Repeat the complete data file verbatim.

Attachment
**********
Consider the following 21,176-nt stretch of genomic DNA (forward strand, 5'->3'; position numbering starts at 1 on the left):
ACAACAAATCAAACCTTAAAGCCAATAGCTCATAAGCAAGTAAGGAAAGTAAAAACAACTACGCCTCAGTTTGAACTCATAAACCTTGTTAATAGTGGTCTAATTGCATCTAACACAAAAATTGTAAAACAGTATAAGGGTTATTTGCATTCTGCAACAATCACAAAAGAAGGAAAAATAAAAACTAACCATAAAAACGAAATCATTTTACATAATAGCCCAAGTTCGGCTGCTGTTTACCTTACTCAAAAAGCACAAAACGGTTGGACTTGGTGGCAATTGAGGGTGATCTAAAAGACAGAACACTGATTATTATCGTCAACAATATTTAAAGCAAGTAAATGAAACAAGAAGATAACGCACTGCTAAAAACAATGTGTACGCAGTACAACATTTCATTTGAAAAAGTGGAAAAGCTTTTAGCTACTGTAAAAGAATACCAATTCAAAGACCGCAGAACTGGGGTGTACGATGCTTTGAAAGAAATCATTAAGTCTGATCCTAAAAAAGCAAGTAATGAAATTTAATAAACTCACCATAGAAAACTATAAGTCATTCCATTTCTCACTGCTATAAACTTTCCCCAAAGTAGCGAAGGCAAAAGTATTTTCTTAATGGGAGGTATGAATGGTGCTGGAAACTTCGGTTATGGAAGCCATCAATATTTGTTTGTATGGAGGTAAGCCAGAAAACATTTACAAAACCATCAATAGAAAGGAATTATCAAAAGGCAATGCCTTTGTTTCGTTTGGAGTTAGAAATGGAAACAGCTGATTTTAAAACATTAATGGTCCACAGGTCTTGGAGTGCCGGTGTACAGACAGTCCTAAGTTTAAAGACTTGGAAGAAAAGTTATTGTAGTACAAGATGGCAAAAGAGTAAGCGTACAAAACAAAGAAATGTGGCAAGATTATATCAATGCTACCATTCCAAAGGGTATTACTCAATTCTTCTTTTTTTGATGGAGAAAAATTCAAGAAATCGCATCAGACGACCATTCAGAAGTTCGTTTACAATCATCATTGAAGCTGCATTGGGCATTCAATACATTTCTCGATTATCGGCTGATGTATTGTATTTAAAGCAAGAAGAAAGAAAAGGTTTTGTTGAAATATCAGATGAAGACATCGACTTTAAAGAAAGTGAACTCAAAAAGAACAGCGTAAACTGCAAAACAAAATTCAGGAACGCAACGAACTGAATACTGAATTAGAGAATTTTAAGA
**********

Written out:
Consider the following 21,176-nt stretch of genomic DNA (forward strand, 5'->3'; position numbering starts at 1 on the left):
ACAACAAATCAAACCTTAAAGCCAATAGCTCATAAGCAAGTAAGGAAAGTAAAAACAACTACGCCTCAGTTTGAACTCATAAACCTTGTTAATAGTGGTCTAATTGCATCTAACACAAAAATTGTAAAACAGTATAAGGGTTATTTGCATTCTGCAACAATCACAAAAGAAGGAAAAATAAAAACTAACCATAAAAACGAAATCATTTTACATAATAGCCCAAGTTCGGCTGCTGTTTACCTTACTCAAAAAGCACAAAACGGTTGGACTTGGTGGCAATTGAGGGTGATCTAAAAGACAGAACACTGATTATTATCGTCAACAATATTTAAAGCAAGTAAATGAAACAAGAAGATAACGCACTGCTAAAAACAATGTGTACGCAGTACAACATTTCATTTGAAAAAGTGGAAAAGCTTTTAGCTACTGTAAAAGAATACCAATTCAAAGACCGCAGAACTGGGGTGTACGATGCTTTGAAAGAAATCATTAAGTCTGATCCTAAAAAAGCAAGTAATGAAATTTAATAAACTCACCATAGAAAACTATAAGTCATTCCATTTCTCACTGCTATAAACTTTCCCCAAAGTAGCGAAGGCAAAAGTATTTTCTTAATGGGAGGTATGAATGGTGCTGGAAACTTCGGTTATGGAAGCCATCAATATTTGTTTGTATGGAGGTAAGCCAGAAAACATTTACAAAACCATCAATAGAAAGGAATTATCAAAAGGCAATGCCTTTGTTTCGTTTGGAGTTAGAAATGGAAACAGCTGATTTTAAAACATTAATGGTCCACAGGTCTTGGAGTGCCGGTGTACAGACAGTCCTAAGTTTAAAGACTTGGAAGAAAAGTTATTGTAGTACAAGATGGCAAAAGAGTAAGCGTACAAAACAAAGAAATGTGGCAAGATTATATCAATGCTACCATTCCAAAGGGTATTACTCAATTCTTCTTTTTTTGATGGAGAAAAATTCAAGAAATCGCATCAGACGACCATTCAGAAGTTCGTTTACAATCATCATTGAAGCTGCATTGGGCATTCAATACATTTCTCGATTATCGGCTGATGTATTGTATTTAAAGCAAGAAGAAAGAAAAGGTTTTGTTGAAATATCAGATGAAGACATCGACTTTAAAGAAAGTGAACTCAAAAAGAACAGCGTAAACTGCAAAACAAAATTCAGGAACGCAACGAACTGAATACTGAATTAGAGAATTTTAAGA